English women writers

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    In Lady Mary Wroth’s “In this Strange Labyrinth,” the speaker, on a denotative level, addresses her concerns about where to turn in a maze, but on a connotative level the speaker is conflicted with decisions in his life. The speaker struggles, but follows her heart in the end. Similarly, in Jane Austen’s Pride and Prejudice, Elizabeth Bennet is the most intellectual among her sisters and she enjoys walking, even alone, both of which oppose the standards for a woman in Georgian society. Elizabeth judges that Mr. Darcy is too proud of his wealth and rude upon their first meeting, but as she learns more about Mr. Darcy, she begins to have feelings for him; however, she is indecisive about these feelings, for she is embarrassed of her family, tarnished by Lydia’s elopement with Mr. Wickham, and her entire town thinks poorly of Mr. Darcy. Balram, in Aravind Adiga’s White Tiger, comes from a very poor town in India and contends with his desires in a different way. Balram calls the system in which servants are kept servants, “the Rooster Coop,” and he expresses his claustrophobia and desire to escape; he becomes a driver, whose master 's name is Ashok, a man in the coal mining business who bribe politicians to avoid taxes. Each of these works focus on the desires of the individual and how they differ from societal norms to stress the importance of internal happiness. All three characters try to convince themselves to follow society’s path, but they struggle with the decision to…

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    The idea of loss is prevalent in both “Stop all the Clocks” by W.H Auden and “Mirror” by Sylvia Plath. Auden employs the narrative voice of a distraught partner to reveal the travesty of death and the consuming emotions which accompany the devastation of physical a loss, whereas, Plath depicts the symbolic loss of identity through the inevitable process of ageing as told from the narration of a mirror. The initial stanza of Auden’s “Stop all the Clocks” introduces the idea of loss by allowing…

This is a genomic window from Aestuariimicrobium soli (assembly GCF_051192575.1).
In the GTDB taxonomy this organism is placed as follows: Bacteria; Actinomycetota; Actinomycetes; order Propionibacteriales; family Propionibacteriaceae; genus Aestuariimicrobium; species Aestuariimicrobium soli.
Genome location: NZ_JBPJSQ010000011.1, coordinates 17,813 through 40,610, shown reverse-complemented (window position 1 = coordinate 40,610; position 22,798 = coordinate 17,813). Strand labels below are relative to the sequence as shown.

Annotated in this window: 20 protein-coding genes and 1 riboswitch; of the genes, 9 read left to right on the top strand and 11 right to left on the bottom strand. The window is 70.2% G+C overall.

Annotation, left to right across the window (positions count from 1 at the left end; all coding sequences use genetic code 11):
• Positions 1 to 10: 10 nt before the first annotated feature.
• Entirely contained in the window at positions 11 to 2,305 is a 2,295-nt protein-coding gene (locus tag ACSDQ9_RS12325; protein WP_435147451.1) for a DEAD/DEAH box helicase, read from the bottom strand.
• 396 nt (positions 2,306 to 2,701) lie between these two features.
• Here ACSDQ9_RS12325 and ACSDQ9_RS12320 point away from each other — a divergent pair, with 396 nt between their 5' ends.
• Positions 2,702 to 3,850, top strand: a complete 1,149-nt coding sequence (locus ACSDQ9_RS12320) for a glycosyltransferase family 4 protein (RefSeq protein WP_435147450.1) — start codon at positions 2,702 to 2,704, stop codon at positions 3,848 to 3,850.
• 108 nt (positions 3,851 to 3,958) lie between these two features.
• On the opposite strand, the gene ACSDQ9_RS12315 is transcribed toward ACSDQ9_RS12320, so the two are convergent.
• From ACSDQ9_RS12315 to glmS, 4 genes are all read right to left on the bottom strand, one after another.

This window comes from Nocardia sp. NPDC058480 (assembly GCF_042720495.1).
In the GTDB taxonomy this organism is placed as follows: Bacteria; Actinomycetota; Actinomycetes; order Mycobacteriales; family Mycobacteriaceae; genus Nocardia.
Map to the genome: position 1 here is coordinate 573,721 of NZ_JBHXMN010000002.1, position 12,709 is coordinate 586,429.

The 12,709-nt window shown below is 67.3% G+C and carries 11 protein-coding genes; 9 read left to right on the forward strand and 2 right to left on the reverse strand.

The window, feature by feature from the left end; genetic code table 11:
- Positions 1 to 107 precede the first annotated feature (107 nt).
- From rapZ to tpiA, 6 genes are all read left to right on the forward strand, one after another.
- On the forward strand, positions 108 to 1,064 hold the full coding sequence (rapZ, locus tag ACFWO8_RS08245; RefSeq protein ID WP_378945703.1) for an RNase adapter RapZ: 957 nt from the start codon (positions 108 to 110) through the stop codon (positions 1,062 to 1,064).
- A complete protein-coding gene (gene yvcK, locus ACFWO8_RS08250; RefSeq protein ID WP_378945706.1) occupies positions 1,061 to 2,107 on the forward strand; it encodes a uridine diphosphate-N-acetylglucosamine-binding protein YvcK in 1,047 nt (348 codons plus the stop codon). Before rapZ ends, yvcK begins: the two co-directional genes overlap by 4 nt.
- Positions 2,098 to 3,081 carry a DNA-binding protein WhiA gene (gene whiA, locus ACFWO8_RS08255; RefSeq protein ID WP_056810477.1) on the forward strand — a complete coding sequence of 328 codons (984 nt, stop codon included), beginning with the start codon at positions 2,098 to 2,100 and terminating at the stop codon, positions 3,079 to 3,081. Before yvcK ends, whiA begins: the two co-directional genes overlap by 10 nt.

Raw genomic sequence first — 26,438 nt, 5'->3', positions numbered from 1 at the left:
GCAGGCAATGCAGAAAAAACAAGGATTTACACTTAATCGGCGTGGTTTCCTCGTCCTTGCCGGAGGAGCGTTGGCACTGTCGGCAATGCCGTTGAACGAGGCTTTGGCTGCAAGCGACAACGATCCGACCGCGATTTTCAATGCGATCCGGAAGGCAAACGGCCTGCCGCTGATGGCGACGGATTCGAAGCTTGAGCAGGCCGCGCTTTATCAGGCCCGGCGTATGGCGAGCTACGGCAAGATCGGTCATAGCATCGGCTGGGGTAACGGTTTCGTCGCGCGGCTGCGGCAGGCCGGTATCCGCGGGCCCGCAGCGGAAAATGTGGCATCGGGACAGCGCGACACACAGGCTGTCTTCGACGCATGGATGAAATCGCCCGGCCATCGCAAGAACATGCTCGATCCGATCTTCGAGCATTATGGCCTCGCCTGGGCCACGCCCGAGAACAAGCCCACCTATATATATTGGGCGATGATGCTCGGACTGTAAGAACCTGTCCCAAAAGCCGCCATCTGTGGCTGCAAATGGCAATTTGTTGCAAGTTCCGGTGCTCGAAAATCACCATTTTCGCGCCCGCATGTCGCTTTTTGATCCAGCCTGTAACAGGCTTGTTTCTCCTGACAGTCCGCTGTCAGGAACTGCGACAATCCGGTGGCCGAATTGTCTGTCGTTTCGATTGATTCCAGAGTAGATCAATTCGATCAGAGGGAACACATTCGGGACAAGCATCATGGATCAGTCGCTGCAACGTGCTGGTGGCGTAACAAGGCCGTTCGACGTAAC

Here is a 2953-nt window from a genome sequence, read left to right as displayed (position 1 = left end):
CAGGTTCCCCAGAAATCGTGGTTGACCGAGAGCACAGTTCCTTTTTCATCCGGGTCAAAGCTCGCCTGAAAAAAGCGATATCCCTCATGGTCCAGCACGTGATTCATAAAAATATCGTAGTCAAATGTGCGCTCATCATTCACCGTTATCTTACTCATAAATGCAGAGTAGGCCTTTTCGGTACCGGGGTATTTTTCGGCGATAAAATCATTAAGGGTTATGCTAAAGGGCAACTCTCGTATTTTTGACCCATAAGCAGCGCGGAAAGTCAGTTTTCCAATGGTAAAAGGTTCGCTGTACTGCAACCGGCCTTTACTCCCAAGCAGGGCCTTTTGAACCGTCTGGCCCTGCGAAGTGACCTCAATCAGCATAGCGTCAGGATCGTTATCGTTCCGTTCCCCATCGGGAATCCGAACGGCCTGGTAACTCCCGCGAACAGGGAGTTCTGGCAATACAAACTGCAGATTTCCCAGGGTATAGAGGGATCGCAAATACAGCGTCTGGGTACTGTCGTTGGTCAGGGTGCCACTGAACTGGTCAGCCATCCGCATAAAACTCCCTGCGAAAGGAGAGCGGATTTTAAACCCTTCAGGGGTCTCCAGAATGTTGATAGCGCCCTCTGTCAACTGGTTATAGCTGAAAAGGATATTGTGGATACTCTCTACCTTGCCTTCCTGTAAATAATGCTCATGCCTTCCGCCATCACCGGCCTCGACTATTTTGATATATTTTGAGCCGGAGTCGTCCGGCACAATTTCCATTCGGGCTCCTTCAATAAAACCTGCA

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    GITHA HARIHARAN AS A POST-MODERN INDIAN WOMAN ENLGISH NOVELIST/ Dr. P. SATYANARAYANA, Vice-Principal, Balaji College of Education, Anantapuramu, A.P. India. Abstract: In this paper, I analyse the novels of Githa Hariharan, basing on Theme and Technique. There a quite a large number of novels that use mythical events, characters and motifs as narrative strategies. The use of the Sita myth in Githa Hariharan’s ‘The Thousand Faces of Night’ focuses on the tragic predicament of Indian Women. In…

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    the 19th century. Examining the rights of married women in the 19th century, one would agree that the marriage benefited only the husband. Kate Chopin’s work was published during a time of industrial and social change. Many married women were not confined to just…